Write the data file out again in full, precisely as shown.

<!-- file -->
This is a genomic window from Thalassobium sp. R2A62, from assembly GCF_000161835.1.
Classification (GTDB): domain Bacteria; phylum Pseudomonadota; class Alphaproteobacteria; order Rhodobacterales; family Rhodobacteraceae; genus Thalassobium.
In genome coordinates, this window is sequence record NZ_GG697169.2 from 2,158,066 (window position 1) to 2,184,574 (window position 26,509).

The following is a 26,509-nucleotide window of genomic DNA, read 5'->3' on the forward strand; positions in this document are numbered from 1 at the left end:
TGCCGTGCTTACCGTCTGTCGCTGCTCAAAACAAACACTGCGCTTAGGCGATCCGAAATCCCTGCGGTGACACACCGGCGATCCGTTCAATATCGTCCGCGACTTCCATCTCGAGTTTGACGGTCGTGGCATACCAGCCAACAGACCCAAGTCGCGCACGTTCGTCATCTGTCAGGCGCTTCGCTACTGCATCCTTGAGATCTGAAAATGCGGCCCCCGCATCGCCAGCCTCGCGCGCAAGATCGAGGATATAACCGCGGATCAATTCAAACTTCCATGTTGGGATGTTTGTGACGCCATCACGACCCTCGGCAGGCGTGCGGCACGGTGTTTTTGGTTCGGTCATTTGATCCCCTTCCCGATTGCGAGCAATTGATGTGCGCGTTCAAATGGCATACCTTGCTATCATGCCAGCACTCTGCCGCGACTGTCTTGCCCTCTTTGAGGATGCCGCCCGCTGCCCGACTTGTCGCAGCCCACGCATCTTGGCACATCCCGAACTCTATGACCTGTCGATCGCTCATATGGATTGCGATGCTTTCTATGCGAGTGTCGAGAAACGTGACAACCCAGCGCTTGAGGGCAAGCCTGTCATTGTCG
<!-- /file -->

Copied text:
This is a genomic window from Thalassobium sp. R2A62, from assembly GCF_000161835.1.
Classification (GTDB): domain Bacteria; phylum Pseudomonadota; class Alphaproteobacteria; order Rhodobacterales; family Rhodobacteraceae; genus Thalassobium.
In genome coordinates, this window is sequence record NZ_GG697169.2 from 2,158,066 (window position 1) to 2,184,574 (window position 26,509).

The following is a 26,509-nucleotide window of genomic DNA, read 5'->3' on the forward strand; positions in this document are numbered from 1 at the left end:
TGCCGTGCTTACCGTCTGTCGCTGCTCAAAACAAACACTGCGCTTAGGCGATCCGAAATCCCTGCGGTGACACACCGGCGATCCGTTCAATATCGTCCGCGACTTCCATCTCGAGTTTGACGGTCGTGGCATACCAGCCAACAGACCCAAGTCGCGCACGTTCGTCATCTGTCAGGCGCTTCGCTACTGCATCCTTGAGATCTGAAAATGCGGCCCCCGCATCGCCAGCCTCGCGCGCAAGATCGAGGATATAACCGCGGATCAATTCAAACTTCCATGTTGGGATGTTTGTGACGCCATCACGACCCTCGGCAGGCGTGCGGCACGGTGTTTTTGGTTCGGTCATTTGATCCCCTTCCCGATTGCGAGCAATTGATGTGCGCGTTCAAATGGCATACCTTGCTATCATGCCAGCACTCTGCCGCGACTGTCTTGCCCTCTTTGAGGATGCCGCCCGCTGCCCGACTTGTCGCAGCCCACGCATCTTGGCACATCCCGAACTCTATGACCTGTCGATCGCTCATATGGATTGCGATGCTTTCTATGCGAGTGTCGAGAAACGTGACAACCCAGCGCTTGAGGGCAAGCCTGTCATTGTCG